UPDATE: This tool has been updated and now works on Windows 8, however from my limited testing, the new metro interface has extremely limited support for libraries. Unfortunately using this tool I couldn’t find a way for photos added from a network drive to appear in the ‘photos’ metro app even though they appear in the library in
Windows File Explorer. Windows 8 is astonishingly bad.
Windows libraries (introduced in Windows 7) could have been a really useful feature of Windows, however unfortunately they arrived in a slighly cut-down form out of the box. Microsoft decided against exposing some really useful capabilities to users, like adding network locations, pretty much the first thing I tried to do. You get this message:
Luckily, you can add network locations (and any other un-indexed locations), but it must be done programatically. MS supply a command line utility slutil.exe, candidate for the worst named executable in history. Pretty sure it stands for shell_library_util. Anyway, I decided to write a tool to make it easy to add network locations, and added a few other features as well:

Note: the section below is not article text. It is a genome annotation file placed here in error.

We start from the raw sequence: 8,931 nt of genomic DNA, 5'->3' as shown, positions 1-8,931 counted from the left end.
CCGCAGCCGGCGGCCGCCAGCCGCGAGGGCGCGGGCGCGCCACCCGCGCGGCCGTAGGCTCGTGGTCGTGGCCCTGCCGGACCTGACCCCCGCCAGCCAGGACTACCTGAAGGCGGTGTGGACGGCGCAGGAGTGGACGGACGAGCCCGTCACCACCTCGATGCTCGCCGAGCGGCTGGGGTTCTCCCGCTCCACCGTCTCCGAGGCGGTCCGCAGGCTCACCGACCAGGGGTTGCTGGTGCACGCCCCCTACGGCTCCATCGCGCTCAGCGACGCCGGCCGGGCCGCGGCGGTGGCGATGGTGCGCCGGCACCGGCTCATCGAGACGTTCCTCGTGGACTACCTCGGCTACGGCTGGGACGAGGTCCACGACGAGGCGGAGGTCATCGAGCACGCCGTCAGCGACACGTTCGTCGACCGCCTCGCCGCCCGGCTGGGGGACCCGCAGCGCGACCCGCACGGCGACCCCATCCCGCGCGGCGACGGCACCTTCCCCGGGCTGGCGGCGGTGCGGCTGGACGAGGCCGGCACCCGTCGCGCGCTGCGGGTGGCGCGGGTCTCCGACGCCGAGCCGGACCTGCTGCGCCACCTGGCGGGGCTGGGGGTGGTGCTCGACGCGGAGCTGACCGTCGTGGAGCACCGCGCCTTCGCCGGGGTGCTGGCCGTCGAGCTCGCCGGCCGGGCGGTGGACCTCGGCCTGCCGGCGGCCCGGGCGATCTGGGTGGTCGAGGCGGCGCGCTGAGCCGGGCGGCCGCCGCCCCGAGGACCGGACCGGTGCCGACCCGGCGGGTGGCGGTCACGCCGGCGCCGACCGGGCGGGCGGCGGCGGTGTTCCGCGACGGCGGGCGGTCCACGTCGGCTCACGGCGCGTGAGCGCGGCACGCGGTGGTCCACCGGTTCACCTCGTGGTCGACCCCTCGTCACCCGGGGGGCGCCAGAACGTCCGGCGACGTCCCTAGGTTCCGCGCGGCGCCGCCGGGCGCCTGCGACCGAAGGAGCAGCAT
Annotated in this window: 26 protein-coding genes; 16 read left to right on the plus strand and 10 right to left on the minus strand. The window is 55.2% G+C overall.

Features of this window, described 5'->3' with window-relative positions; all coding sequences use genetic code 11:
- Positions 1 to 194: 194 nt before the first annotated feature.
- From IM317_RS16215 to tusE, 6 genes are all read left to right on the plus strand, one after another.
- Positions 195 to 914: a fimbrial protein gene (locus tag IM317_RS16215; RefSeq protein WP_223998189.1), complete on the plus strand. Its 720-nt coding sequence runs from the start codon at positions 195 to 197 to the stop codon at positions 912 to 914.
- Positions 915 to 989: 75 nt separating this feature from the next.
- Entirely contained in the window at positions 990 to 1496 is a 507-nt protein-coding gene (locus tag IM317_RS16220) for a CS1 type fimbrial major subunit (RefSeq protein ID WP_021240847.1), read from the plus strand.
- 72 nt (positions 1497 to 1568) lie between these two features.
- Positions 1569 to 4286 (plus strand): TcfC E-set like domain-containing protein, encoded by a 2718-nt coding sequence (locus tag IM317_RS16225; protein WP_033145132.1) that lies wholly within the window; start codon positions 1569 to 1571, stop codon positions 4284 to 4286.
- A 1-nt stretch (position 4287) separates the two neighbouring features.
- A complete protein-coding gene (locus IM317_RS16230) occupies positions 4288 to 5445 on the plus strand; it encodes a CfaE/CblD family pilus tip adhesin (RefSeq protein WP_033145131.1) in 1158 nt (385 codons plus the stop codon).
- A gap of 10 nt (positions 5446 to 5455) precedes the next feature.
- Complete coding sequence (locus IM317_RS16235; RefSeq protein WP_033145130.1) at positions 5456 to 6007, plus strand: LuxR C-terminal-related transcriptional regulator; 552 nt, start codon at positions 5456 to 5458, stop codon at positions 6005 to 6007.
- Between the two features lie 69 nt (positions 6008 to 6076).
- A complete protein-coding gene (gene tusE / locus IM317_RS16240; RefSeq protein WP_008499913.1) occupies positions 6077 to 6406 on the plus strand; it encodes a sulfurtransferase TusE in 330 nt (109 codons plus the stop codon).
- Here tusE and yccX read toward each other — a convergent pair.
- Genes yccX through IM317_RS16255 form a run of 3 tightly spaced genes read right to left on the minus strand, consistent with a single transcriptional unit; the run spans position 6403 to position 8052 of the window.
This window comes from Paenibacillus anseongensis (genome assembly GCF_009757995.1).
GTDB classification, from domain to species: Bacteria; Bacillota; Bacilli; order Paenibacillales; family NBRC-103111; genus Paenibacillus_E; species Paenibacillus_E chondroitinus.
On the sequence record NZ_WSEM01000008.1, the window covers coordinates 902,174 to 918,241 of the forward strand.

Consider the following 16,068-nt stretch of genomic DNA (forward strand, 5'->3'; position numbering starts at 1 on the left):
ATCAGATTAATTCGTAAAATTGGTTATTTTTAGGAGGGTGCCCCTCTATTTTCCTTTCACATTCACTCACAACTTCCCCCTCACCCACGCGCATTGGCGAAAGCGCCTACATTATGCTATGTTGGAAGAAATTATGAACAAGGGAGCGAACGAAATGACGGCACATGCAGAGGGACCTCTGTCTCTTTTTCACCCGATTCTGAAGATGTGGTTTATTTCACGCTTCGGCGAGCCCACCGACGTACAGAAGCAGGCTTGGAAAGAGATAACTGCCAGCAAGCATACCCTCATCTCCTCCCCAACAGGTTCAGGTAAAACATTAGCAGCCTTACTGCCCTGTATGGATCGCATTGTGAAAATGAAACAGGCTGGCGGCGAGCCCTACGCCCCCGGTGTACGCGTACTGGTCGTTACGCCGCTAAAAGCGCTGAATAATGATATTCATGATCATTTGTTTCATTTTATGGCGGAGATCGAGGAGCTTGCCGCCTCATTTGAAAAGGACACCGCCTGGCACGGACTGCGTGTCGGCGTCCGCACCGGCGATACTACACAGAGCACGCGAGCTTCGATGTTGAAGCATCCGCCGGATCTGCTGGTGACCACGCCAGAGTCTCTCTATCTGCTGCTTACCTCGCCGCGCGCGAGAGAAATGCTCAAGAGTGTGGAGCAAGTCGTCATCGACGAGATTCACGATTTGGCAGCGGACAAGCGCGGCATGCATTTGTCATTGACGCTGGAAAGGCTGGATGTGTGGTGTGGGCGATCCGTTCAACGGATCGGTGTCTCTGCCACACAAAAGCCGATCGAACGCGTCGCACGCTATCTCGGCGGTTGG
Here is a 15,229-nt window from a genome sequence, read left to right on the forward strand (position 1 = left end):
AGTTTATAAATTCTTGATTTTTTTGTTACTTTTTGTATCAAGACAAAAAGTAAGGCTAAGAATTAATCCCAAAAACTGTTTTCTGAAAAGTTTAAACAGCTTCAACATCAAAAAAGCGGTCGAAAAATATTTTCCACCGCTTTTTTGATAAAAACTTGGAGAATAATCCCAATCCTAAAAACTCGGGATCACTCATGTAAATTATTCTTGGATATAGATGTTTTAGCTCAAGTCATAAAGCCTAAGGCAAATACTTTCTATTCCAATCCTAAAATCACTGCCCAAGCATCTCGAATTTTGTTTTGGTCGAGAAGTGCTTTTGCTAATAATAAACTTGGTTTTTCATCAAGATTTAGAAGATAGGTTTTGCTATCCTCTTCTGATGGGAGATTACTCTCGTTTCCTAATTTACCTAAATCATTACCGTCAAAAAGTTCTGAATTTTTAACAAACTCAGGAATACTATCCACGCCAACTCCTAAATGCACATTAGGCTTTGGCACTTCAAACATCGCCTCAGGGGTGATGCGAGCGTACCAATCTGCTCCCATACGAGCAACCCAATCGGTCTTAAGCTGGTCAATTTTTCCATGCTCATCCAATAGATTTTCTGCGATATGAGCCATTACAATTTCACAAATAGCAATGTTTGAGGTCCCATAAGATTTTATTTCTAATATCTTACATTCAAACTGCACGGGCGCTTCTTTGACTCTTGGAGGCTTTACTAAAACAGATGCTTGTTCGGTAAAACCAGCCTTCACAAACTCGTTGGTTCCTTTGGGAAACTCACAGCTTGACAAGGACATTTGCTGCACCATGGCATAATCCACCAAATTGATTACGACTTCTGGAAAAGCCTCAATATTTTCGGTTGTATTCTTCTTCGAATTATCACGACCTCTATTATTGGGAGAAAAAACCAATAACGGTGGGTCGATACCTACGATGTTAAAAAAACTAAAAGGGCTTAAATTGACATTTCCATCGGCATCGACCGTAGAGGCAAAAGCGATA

- Add network (UNC or mapped drive) and any other un-indexed folders to libraries.
- Backup library configuration, such that a saved set of libraries can be instantly restored at any point (like after a re-install of the OS or for transfer between multiple computers).
- Create a mirror of all libraries (using symbolic links) in [SystemDrive]:\libraries. This means you can reference all your files using a much shorter path, and also provides another entry-point to your files in many places in the Operating System (e.g. file open/save dialogs).
- Change a library’s icon.
Hopefully it’s easy enough to use, so I don’t have to explain it 🙂
You can download it for free below. (Note: This will only run on >= Windows 7.)
I must give credit to Josh Smith for his TreeView CodeProject article, upon which this solution is modelled.
The application uses the Microsoft API CodePack to manipulate libraries, which I encourage you to check out if you are writing software to integrate / take advantage of new features in Windows 7.
If you want to learn why and how libraries were introduced in Windows 7, including diving into the .library-ms file format, you can read this MSDN article.
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